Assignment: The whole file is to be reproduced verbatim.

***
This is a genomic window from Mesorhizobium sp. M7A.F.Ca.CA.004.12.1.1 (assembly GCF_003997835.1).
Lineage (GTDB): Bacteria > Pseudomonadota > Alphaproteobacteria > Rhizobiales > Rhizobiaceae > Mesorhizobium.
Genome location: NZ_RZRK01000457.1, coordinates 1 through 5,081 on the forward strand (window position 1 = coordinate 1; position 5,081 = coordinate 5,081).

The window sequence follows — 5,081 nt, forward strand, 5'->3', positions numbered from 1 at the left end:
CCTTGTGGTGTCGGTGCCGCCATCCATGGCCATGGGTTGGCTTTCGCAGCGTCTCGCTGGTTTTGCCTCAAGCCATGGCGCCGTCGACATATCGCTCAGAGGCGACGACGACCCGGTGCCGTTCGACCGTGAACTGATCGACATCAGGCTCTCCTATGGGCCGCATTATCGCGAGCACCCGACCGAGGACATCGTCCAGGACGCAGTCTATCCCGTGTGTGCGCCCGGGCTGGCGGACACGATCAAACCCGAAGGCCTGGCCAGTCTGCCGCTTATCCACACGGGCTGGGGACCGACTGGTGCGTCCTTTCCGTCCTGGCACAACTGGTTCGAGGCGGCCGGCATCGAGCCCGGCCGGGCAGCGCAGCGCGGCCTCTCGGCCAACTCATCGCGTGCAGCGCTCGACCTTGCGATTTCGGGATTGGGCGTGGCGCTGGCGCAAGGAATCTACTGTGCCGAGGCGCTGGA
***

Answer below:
This is a genomic window from Mesorhizobium sp. M7A.F.Ca.CA.004.12.1.1 (assembly GCF_003997835.1).
Lineage (GTDB): Bacteria > Pseudomonadota > Alphaproteobacteria > Rhizobiales > Rhizobiaceae > Mesorhizobium.
Genome location: NZ_RZRK01000457.1, coordinates 1 through 5,081 on the forward strand (window position 1 = coordinate 1; position 5,081 = coordinate 5,081).

The window sequence follows — 5,081 nt, forward strand, 5'->3', positions numbered from 1 at the left end:
CCTTGTGGTGTCGGTGCCGCCATCCATGGCCATGGGTTGGCTTTCGCAGCGTCTCGCTGGTTTTGCCTCAAGCCATGGCGCCGTCGACATATCGCTCAGAGGCGACGACGACCCGGTGCCGTTCGACCGTGAACTGATCGACATCAGGCTCTCCTATGGGCCGCATTATCGCGAGCACCCGACCGAGGACATCGTCCAGGACGCAGTCTATCCCGTGTGTGCGCCCGGGCTGGCGGACACGATCAAACCCGAAGGCCTGGCCAGTCTGCCGCTTATCCACACGGGCTGGGGACCGACTGGTGCGTCCTTTCCGTCCTGGCACAACTGGTTCGAGGCGGCCGGCATCGAGCCCGGCCGGGCAGCGCAGCGCGGCCTCTCGGCCAACTCATCGCGTGCAGCGCTCGACCTTGCGATTTCGGGATTGGGCGTGGCGCTGGCGCAAGGAATCTACTGTGCCGAGGCGCTGGA